After giving up her career to travel the world, Sarah’s firmly established herself in a brand-new field. But years later, the old one is calling her to return. How do you become a success all over again, when the competition is fierce, and you’re overwhelmed by how much has changed?
What's your career history and current job?
I took a course in newspaper journalism, then worked successfully as a journalist in my early 20s.
After completing a series of mental-health-related qualifications, I'm now a full-time therapist for children and young adults.
I left my old career in print journalism because I found the environment too harsh and competitive. I took some time out to travel the world, so I could discover what I really wanted from my life.
It was out of curiosity that I decided to learn more about mental health. I completed my postgraduate qualifications, then fell straight into therapy work from there.
How do you feel about your work?
I love that my work offers a lot of flexibility and control, such as working from home when I'm not seeing clients.
There's also a lot of variety. No two days are ever the same, which I really like. I also enjoy working with supportive and interesting colleagues.
The problem is that I don't enjoy practical therapy work. Unlike the majority of my colleagues, therapy was never a vocation for me. I think of myself as more of an 'accidental' therapist.
People often assume that I get a lot of satisfaction from my work, but the truth is that I enjoy learning about mental health more than practising what I've learned in face-to-face sessions. Even though I genuinely like my clients, I much prefer working on my own, with access to support as and when I need it.
What would you like to be doing instead?
I miss being creative, and writing for a living in particular.
In an ideal world, I'd return to my former career as a journalist, writing features that have the potential to help people.
I've set up a dedicated blog site, on which I'm going to write personal features and coaching articles. Some of these will be inspired by my career as a mental health professional.
I enjoy writing fiction, so I've subscribed to a writing magazine, and started a fiction-writing course for extra inspiration. I've also volunteered to do some writing work here and there, such as copywriting for a local charity.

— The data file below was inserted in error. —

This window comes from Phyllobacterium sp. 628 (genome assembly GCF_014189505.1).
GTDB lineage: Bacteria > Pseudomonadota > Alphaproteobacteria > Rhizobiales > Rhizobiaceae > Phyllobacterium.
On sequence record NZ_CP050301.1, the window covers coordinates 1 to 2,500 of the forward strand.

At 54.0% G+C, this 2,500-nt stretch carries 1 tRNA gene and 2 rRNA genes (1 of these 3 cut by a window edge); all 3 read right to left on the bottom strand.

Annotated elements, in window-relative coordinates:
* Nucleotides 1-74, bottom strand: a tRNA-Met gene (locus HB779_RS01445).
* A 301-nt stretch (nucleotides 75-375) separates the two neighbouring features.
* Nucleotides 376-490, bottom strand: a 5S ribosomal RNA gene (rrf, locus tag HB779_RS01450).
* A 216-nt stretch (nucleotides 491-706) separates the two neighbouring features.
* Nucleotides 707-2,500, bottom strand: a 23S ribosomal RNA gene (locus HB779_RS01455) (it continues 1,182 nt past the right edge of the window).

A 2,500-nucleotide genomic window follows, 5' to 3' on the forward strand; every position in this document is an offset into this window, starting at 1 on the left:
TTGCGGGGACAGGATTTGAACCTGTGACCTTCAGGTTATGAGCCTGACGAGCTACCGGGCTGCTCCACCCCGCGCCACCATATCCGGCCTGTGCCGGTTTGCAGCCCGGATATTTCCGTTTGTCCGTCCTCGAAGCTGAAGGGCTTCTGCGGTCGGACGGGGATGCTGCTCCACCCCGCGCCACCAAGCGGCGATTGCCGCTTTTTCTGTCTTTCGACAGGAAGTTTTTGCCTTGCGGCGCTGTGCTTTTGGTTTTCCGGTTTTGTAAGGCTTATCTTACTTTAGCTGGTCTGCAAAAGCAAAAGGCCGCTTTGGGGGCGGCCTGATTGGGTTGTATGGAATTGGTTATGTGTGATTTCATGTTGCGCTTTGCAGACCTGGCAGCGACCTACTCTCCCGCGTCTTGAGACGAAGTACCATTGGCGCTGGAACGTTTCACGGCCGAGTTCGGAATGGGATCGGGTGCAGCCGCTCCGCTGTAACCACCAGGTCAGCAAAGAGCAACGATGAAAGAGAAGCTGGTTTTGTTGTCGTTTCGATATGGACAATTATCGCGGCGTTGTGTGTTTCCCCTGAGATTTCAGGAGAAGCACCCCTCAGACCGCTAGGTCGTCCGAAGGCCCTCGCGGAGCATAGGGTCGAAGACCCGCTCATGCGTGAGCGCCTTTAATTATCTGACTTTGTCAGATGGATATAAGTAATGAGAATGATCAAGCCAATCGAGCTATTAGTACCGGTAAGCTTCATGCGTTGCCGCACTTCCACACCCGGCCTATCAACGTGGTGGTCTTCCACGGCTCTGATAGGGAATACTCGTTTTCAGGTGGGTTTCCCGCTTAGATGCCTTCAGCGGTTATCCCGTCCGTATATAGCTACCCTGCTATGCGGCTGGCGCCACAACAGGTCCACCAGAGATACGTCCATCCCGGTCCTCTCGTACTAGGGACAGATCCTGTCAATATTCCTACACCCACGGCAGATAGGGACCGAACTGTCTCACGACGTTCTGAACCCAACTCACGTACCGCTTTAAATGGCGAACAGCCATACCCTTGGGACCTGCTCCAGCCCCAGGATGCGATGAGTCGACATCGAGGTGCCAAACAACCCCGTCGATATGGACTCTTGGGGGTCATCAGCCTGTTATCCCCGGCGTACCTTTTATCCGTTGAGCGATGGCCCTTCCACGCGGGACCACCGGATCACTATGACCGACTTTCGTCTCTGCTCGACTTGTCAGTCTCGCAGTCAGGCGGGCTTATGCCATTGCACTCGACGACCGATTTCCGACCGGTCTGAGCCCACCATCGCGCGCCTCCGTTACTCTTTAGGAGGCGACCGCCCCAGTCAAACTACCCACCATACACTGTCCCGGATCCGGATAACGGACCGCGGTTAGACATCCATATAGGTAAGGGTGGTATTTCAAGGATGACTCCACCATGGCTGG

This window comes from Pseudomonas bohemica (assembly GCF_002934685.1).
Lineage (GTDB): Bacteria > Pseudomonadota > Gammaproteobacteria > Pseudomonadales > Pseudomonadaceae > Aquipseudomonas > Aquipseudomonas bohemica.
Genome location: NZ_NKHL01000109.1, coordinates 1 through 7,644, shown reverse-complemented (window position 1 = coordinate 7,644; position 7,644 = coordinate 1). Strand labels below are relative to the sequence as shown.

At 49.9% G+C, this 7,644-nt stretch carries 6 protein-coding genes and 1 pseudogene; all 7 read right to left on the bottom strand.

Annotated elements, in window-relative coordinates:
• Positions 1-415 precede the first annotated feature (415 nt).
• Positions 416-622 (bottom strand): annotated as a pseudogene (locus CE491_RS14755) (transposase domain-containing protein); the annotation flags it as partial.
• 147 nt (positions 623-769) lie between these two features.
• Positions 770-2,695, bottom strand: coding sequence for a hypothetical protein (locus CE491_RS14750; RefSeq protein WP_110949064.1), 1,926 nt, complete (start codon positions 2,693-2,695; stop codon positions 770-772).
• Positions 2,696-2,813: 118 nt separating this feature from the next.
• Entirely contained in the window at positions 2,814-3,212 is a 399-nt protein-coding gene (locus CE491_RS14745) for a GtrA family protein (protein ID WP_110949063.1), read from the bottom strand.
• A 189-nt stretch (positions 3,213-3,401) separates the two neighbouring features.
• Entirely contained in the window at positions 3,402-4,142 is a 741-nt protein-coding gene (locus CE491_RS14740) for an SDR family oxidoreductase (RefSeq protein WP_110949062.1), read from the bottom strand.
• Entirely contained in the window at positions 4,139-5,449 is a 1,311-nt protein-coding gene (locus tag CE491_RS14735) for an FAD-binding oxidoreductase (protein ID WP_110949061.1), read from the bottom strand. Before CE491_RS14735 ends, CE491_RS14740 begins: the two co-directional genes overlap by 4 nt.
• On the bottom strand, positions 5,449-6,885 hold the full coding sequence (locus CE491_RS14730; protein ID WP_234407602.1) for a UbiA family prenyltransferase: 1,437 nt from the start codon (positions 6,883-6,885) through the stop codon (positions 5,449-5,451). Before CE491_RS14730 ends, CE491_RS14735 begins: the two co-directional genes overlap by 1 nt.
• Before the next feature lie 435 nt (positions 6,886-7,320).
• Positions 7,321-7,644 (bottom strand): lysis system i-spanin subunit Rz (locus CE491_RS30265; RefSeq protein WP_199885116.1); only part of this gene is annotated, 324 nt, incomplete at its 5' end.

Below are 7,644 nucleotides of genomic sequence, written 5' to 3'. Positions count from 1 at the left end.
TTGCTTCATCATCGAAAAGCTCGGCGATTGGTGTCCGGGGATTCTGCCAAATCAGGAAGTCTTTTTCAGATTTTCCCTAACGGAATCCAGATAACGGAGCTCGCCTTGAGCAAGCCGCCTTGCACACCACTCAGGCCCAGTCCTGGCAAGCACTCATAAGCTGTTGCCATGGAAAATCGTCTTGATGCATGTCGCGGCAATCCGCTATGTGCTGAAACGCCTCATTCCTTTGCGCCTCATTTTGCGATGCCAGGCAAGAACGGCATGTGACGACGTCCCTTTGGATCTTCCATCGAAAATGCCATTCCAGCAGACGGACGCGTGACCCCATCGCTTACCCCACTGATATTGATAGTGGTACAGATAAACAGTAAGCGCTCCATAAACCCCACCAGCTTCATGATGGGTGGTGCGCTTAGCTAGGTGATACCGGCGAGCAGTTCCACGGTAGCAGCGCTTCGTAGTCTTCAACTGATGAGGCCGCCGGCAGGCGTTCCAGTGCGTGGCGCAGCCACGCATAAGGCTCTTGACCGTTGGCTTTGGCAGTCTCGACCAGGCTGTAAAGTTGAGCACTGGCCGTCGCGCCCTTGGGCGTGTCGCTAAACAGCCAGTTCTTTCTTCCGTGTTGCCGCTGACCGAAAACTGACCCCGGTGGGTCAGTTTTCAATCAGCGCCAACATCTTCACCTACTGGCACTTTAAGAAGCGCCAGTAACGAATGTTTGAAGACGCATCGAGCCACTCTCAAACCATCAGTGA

I've started going to art workshops too, as I love painting. In the past, some of my artwork has been featured in exhibitions, but I'm not sure how I could turn my interest in that into a 'proper' career.
What's the biggest obstacle in your way?
The idea of going back to a writing career feels so overwhelming that I can't imagine it will ever happen.
I was successful as a journalist, but my experience is in the world of print. Now that side of the industry has all but disappeared, and so much time has passed that I worry I won't be taken seriously as a writer.
While the online world means there are more opportunities to write and promote yourself than ever before, it seems like everybody I meet now wants to be a writer, or do something creative with their lives. The amount of competition feels incredibly daunting.
I struggle with self-doubt all the time. I'll often find myself reading online articles with a heavy heart, thinking that I could never produce anything as good. I'm hesitant about sharing my writing with a wider audience, particularly when everybody seems to want to comment on or criticise what they read online. What if the feedback I receive is overwhelmingly negative?
Even though I've already written a crop of articles that I could publish, I've been stalling setting up my blog site, and letting people know about it.
It's hard to imagine why any potential employer would want to hire someone like me, when there are so many younger or more experienced writers out there to choose from. Meanwhile, I've established a successful career as a therapist. I feel it will be hard for me to explain why I want to take a step 'backwards'.
But I know that becoming a writer again is the best chance I'll have of being happy in my work. How do I move past all the overwhelm and self-doubt, and find my way back to a writing career?
- Have you been in a similar situation, or are you in the same boat right now?
- How do you think Sarah could move her shift forwards?
- Do you know anyone she could talk to?
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